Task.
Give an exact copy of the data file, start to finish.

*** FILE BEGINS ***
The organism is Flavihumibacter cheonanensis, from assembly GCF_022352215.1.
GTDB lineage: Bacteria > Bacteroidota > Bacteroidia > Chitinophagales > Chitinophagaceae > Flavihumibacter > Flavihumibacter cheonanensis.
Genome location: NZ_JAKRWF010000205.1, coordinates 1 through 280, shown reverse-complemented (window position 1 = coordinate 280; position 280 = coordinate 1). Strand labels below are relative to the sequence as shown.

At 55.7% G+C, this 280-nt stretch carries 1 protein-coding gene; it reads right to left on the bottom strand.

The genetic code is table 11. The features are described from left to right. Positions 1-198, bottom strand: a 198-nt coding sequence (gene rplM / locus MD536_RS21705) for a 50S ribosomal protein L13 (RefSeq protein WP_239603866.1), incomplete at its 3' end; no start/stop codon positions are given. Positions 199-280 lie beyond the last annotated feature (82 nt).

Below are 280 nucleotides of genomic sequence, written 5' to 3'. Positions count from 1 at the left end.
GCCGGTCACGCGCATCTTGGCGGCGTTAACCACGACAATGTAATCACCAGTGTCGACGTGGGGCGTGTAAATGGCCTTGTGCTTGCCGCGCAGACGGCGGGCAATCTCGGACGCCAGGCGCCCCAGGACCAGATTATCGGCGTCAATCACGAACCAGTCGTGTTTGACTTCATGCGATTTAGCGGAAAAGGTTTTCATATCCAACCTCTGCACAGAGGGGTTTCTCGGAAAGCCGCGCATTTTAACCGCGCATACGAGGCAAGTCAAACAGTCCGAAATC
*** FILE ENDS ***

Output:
The organism is Flavihumibacter cheonanensis, from assembly GCF_022352215.1.
GTDB lineage: Bacteria > Bacteroidota > Bacteroidia > Chitinophagales > Chitinophagaceae > Flavihumibacter > Flavihumibacter cheonanensis.
Genome location: NZ_JAKRWF010000205.1, coordinates 1 through 280, shown reverse-complemented (window position 1 = coordinate 280; position 280 = coordinate 1). Strand labels below are relative to the sequence as shown.

At 55.7% G+C, this 280-nt stretch carries 1 protein-coding gene; it reads right to left on the bottom strand.

The genetic code is table 11. The features are described from left to right. Positions 1-198, bottom strand: a 198-nt coding sequence (gene rplM / locus MD536_RS21705) for a 50S ribosomal protein L13 (RefSeq protein WP_239603866.1), incomplete at its 3' end; no start/stop codon positions are given. Positions 199-280 lie beyond the last annotated feature (82 nt).

Below are 280 nucleotides of genomic sequence, written 5' to 3'. Positions count from 1 at the left end.
GCCGGTCACGCGCATCTTGGCGGCGTTAACCACGACAATGTAATCACCAGTGTCGACGTGGGGCGTGTAAATGGCCTTGTGCTTGCCGCGCAGACGGCGGGCAATCTCGGACGCCAGGCGCCCCAGGACCAGATTATCGGCGTCAATCACGAACCAGTCGTGTTTGACTTCATGCGATTTAGCGGAAAAGGTTTTCATATCCAACCTCTGCACAGAGGGGTTTCTCGGAAAGCCGCGCATTTTAACCGCGCATACGAGGCAAGTCAAACAGTCCGAAATC